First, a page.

The nation goes to the polls as this editorial is written. We pray for free, fair, and peaceful elections.
The biggest challenge facing the new government is the economy and COVID-19. The economic future is gloomy, and we are not facing recession economics but, as Dr Roger Hosein says, depression economics. We may even be seeing a devaluation of the TT dollar before the end of the year.
COVID-19 has brought with it the expression ‘the new normal’. The irony is the old normal was very abnormal in many ways. As Church, we were continuing as normal while the abnormality was staring us in the face—an 86 per cent non-practising Catholic population, parishes lacking in technological capacity and losing its young at an alarming rate, a Church out of touch with the pervasiveness of its poor, and Masses that were failing to bring about genuine conversion.
On other levels we had gotten accustomed to the abnormal normal—class prejudice and injustice, critically low crime detection rates, a poisoning of the environment, a widening gap between rich and poor with such worrisome disparity showing itself above all in who progresses in education and who remains at the bottom of the ladder.
This abnormality stretched into the area of politics as well with the two major political parties being unable to avoid the evil of racial voting, and even using it to their political advantage when it became expedient to do so.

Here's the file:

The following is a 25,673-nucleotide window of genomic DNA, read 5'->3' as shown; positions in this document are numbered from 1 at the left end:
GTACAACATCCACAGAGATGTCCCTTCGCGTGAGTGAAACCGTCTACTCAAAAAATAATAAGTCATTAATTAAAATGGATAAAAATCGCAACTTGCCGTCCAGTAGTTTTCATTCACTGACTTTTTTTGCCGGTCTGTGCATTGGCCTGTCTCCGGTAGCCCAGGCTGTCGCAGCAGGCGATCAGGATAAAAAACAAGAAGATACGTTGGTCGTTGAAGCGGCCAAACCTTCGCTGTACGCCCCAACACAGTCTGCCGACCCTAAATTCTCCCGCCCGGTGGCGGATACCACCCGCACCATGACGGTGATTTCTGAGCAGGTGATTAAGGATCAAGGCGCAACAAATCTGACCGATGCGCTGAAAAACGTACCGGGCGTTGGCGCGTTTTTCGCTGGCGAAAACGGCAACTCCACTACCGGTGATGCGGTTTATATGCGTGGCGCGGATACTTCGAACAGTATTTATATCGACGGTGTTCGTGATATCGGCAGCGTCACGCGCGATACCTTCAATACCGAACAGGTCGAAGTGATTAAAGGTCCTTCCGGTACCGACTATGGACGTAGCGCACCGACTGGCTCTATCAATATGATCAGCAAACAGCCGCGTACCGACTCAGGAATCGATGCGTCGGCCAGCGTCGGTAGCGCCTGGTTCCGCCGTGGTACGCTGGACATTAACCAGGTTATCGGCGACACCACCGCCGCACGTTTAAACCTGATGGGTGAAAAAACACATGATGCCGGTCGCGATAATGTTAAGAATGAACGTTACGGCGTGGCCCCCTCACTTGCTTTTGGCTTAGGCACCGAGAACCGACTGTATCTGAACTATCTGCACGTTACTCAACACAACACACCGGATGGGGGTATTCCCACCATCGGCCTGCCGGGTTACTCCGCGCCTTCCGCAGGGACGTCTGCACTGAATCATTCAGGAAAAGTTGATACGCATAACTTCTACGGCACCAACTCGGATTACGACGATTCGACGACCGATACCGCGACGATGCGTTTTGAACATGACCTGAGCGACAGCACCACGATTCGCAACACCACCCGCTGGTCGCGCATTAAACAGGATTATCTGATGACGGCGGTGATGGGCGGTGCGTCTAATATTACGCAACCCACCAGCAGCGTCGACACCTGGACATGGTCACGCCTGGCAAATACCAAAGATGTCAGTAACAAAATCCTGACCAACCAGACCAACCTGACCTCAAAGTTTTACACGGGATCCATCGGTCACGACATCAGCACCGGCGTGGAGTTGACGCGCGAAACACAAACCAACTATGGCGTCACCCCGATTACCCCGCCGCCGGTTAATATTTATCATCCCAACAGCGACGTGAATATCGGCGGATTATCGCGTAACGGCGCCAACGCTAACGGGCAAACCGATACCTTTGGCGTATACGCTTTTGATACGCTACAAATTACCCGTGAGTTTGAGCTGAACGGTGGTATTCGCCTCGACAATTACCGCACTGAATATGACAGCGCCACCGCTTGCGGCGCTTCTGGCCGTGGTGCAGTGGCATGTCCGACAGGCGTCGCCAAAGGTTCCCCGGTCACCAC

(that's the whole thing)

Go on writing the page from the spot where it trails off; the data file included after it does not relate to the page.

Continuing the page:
The two major parties continue to see themselves as enemies of each other such that one cannot praise the other over the good that the other did. The other is always the enemy. There is therefore need for a new politics to mark the new normal. Jesus gives us a clue.
In today’s gospel we have an abnormal situation. A courageous non-Jewish woman, an outsider, comes to a Jew and a Rabbi for help. He initially treats her as ‘the other’, making her feel ‘abnormal’. But she persists; she wants something better for herself and her family. In the end Jesus not only capitulates but praises her for her “great faith”.
The new political normal must mean ‘I will help you because you are a citizen of the nation’. It must mean ‘I will help you with your roads, water supply, flooding, housing, reports of crime etc. because you are a citizen and as your MP I have an obligation to help you and enhance where you live’.
We treat people like people. This is necessary to bring about a true patriotism and healing that President Paula-Mae Weekes recently spoke about at the National Day of Prayer.
Politicians must not treat prayer at their party events as icing over the cake, a kind of social legitimation of the status quo, ‘a nice thing to do’. Prayer is serious business. It demands conversion. It is uttered so that what is not yet may be.
If only we can take the serious professionalism of the medical fraternity in the face of COVID-19 and transfer it into political maturity and good citizenship.
Such would also be an act of “great faith” and help establish a new normal very much unlike the old abnormal.